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How U.S. Got Down to Two Makers Of Flu Vaccine

By David Brown
Washington Post Staff Writer
Sunday, October 17, 2004; Page A01

Wyeth Pharmaceuticals doesn't make flu shots anymore, and it doesn't miss them one bit.

For two decades, Wyeth made injectable influenza vaccine at a plant in Marietta, Pa. For the winter of 2002-03, it made 21 million doses in a labor-intensive, time-crunched process and shipped them to clinics and doctors' offices early in the fall.

For two decades, Wyeth made injectable influenza vaccine at this plant in Marietta, Pa., which it eventually closed. (Kalim A. Bhatti -- The Philadelphia Inquirer)

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But it turned out a lot fewer people wanted it. Flu vaccine can't be saved from year to year. So, sometime the next spring Wyeth threw away 7 million unsold doses, for a loss of $30 million. It then quit making flu shots. It eventually closed the Marietta plant, which once employed 800 people.

But Wyeth wasn't out of the flu vaccine business -- yet.

It was a partner with the Maryland biotech company, MedImmune, in making what they considered the flu shot of the future -- a "live" virus vaccine squirted up the nose. They made 5 million doses of FluMist for last winter, the product's inaugural season. But FluMist never found its market. Only 450,000 doses were sold; the rest were thrown away.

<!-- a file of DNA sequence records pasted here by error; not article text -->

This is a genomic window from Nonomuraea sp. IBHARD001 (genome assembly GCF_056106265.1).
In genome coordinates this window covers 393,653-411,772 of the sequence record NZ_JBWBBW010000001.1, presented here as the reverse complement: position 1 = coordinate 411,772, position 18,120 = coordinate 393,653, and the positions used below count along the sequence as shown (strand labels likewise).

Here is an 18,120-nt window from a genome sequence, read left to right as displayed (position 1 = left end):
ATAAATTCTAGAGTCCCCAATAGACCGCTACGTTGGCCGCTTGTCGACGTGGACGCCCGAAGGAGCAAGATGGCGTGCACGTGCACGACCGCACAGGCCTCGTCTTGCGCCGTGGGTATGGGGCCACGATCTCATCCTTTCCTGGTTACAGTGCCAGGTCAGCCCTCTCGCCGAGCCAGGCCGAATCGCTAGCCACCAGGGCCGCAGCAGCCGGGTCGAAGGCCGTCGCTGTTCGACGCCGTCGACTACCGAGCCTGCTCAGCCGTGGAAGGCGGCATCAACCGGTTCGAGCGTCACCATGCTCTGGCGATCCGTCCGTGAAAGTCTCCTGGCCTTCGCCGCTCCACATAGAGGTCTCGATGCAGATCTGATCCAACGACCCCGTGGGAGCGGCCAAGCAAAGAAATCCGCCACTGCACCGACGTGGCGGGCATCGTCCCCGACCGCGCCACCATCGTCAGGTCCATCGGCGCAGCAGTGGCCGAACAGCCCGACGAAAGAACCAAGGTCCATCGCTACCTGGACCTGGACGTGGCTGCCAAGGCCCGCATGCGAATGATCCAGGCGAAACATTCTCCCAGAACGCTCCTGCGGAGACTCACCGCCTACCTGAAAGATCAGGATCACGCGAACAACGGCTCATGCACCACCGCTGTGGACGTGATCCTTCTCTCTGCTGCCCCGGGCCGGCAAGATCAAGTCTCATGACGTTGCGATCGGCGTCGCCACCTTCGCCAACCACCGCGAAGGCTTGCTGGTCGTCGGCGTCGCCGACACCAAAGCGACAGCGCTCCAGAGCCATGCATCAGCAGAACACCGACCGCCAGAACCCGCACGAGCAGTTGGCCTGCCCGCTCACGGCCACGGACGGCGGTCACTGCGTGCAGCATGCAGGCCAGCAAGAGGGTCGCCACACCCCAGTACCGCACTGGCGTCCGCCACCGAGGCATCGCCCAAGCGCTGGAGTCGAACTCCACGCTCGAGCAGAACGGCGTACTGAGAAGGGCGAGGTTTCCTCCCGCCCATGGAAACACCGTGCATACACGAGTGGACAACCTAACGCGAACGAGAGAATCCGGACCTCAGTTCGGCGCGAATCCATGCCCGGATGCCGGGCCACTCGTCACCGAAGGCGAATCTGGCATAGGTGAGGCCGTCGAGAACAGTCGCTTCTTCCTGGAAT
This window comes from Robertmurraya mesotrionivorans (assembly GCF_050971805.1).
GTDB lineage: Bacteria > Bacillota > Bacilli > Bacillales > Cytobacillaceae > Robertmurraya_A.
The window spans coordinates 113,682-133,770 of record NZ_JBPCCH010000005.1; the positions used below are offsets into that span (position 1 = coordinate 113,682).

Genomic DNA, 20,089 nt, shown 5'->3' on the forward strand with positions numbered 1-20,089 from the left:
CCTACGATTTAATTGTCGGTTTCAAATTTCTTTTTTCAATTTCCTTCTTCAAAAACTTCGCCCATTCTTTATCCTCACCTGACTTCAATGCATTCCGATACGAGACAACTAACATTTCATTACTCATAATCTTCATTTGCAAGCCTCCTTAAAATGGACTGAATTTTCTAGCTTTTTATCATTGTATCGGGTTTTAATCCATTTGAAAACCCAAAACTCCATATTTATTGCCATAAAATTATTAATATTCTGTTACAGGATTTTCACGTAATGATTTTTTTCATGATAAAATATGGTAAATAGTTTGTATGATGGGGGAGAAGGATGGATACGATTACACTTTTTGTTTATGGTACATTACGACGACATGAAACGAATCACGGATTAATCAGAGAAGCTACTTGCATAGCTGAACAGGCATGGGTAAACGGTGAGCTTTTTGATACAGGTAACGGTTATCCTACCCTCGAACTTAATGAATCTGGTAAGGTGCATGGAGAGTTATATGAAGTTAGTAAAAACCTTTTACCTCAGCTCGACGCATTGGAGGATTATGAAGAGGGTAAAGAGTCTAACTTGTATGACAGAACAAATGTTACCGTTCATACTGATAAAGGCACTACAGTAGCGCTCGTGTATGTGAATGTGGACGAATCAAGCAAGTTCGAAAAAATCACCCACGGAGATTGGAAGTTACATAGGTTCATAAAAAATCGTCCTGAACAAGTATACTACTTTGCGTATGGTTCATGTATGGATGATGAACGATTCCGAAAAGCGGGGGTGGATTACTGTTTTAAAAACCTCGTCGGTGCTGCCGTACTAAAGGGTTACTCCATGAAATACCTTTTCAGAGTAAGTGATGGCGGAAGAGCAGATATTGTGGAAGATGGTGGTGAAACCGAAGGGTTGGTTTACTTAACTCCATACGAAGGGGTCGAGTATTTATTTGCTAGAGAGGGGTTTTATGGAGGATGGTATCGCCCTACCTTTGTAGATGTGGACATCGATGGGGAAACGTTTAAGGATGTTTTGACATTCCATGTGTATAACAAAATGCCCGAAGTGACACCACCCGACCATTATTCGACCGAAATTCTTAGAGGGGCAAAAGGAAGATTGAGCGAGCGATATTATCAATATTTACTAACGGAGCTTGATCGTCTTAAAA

Last April, Wyeth pulled out. It was done with flu vaccine.

Wyeth's decisions go a long way toward explaining why the United States -- the world's richest market for medical products -- finds itself with only half the amount of vaccine it needs to protect its population against a disease that may contribute to more than 50,000 deaths this year.

The company's exit is part of a long, slow industry-wide flight away from flu vaccine, which has simply become more trouble than it's worth.

"It shouldn't be surprising to anybody," said Gregory A. Poland, director of the vaccine research group at the Mayo Clinic, in Minnesota. "In fact, I marvel that there are companies willing to stay in the business."

Even under the best circumstances, vaccines have never been very attractive investments. The global market for them is about $6 billion a year, compared with $340 billion for drugs. Thirty years ago, more than a dozen companies made flu shots. Five years ago, the number was down to four.

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